What is an ADU?
ADUs go by many different names, including accessory apartments, and secondary suites. But... ADU most commonly stands for an accessory dwelling unit. Which is a legal and regulatory term for a secondary house or apartment that shares the building lot of a larger, stand-alone primary house. Basically, it's always smaller and is an independent residential unit on the same lot but must be in the backyard area of the existing home. They can be one or two stories, with a maximum height of 25'.
What are the Different Types of ADUs?
There are four common types of ADUs: Detached, Attached, Garage conversion, and Interior conversion.
These are completely separate from the original unit, meaning they are freestanding structures, have their own entrance, and utility hookups. Someone could live a fully independent life in one of these ADUs.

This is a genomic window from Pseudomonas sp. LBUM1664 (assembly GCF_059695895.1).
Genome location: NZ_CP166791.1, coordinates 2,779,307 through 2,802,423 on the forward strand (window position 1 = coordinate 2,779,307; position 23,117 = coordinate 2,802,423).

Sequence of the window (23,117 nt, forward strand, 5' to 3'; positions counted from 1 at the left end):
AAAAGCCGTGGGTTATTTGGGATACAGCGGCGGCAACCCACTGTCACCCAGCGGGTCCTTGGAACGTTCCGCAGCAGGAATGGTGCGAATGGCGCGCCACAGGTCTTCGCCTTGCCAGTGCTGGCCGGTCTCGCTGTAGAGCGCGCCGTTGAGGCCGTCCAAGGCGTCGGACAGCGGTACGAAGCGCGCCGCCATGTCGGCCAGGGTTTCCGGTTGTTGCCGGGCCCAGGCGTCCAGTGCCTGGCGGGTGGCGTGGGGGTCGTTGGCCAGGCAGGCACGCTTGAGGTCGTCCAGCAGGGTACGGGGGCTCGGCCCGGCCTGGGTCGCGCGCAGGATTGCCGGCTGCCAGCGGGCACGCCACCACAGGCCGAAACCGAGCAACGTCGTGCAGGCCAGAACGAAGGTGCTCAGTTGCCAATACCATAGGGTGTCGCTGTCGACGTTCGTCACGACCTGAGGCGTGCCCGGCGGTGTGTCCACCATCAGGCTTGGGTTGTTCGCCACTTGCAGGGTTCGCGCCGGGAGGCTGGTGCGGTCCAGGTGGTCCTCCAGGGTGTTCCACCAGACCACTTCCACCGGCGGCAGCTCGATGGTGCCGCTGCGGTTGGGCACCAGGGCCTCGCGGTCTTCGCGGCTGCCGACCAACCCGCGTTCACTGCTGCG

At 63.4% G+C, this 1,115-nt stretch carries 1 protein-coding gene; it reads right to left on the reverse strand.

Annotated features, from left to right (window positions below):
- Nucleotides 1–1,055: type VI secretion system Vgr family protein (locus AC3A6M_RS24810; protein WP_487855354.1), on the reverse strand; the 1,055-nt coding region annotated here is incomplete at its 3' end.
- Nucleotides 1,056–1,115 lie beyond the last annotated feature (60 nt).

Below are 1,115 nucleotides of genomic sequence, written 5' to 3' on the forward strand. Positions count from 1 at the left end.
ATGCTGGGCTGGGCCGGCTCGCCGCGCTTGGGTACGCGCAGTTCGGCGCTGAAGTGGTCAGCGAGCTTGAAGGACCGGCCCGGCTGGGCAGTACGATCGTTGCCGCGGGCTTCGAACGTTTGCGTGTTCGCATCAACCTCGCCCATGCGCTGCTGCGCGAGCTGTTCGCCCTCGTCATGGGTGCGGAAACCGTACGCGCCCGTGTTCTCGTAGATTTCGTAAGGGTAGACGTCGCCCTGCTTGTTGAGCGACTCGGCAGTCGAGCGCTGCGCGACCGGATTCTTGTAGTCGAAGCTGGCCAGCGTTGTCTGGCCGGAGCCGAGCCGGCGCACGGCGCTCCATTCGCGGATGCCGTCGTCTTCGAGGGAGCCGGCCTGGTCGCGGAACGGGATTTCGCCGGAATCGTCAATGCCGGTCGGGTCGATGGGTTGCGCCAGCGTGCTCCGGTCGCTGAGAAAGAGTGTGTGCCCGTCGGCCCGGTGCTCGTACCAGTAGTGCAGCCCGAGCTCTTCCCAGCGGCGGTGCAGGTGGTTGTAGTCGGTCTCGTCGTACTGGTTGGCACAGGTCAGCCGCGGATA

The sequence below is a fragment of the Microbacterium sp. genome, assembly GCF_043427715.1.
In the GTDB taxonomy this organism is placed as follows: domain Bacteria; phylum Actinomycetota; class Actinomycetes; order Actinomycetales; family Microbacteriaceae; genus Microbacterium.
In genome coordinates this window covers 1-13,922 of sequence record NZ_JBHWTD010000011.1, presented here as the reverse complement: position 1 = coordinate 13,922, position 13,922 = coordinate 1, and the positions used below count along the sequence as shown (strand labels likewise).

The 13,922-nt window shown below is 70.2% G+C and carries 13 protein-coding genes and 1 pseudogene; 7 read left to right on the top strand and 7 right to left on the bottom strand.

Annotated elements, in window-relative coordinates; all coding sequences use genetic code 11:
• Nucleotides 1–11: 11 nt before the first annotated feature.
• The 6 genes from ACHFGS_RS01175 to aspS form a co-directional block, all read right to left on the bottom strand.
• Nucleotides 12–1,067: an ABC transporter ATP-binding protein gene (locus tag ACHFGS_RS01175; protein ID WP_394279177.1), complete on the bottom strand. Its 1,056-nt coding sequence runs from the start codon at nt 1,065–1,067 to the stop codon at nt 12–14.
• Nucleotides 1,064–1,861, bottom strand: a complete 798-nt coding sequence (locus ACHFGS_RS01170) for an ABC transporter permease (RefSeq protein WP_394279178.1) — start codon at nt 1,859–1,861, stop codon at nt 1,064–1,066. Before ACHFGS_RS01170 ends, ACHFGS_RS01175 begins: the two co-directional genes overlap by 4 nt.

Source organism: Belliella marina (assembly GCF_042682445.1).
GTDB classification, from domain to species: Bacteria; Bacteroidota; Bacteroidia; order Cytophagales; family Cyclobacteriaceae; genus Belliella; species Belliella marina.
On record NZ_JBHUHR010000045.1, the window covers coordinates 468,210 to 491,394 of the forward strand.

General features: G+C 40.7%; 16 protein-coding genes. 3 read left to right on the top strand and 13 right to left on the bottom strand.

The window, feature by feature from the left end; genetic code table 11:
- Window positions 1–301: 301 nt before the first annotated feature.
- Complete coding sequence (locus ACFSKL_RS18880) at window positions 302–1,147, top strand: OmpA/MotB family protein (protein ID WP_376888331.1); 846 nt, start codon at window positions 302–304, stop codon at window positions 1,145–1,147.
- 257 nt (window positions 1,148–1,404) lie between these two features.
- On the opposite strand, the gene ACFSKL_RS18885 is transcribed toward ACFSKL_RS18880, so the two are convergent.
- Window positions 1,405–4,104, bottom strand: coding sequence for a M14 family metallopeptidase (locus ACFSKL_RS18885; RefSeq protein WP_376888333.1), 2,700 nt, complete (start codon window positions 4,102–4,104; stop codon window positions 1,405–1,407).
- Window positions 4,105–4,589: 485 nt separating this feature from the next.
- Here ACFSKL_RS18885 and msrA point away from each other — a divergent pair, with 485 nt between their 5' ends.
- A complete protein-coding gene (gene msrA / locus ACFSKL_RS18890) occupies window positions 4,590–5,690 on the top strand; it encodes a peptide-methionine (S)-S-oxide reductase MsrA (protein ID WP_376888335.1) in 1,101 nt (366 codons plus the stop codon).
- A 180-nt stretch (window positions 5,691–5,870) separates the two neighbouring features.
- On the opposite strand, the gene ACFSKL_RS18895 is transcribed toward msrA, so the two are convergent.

These are slightly closer to home, meaning it shares one wall with the original unit. However, they do not have an interior entrance to the main residence. It may share utility hookups, or it may have its own.
These can be attached or detached, depending on your type of garage. In both cases, a garage conversion can be considered an ADU if it has been completely converted into a fully functional independent living space, complete with a kitchen, bathroom, bedroom, living area, and dining area.
These are in most cases, basement apartments or attic apartments. However, do not confuse these with a spare room. They are fully converted to be functional independent living space.
How Would I Build an ADU on My Property?
Depends on what you want! To build any ADU you need to obtain a building permit from your local jurisdiction that states you can build a habitable living space on your property. However, if the space is non-habitable, and is under 200 sq ft, then sometimes you do not need a permit. (We suggest you make sure that no permit is require to avoid any legal setbacks)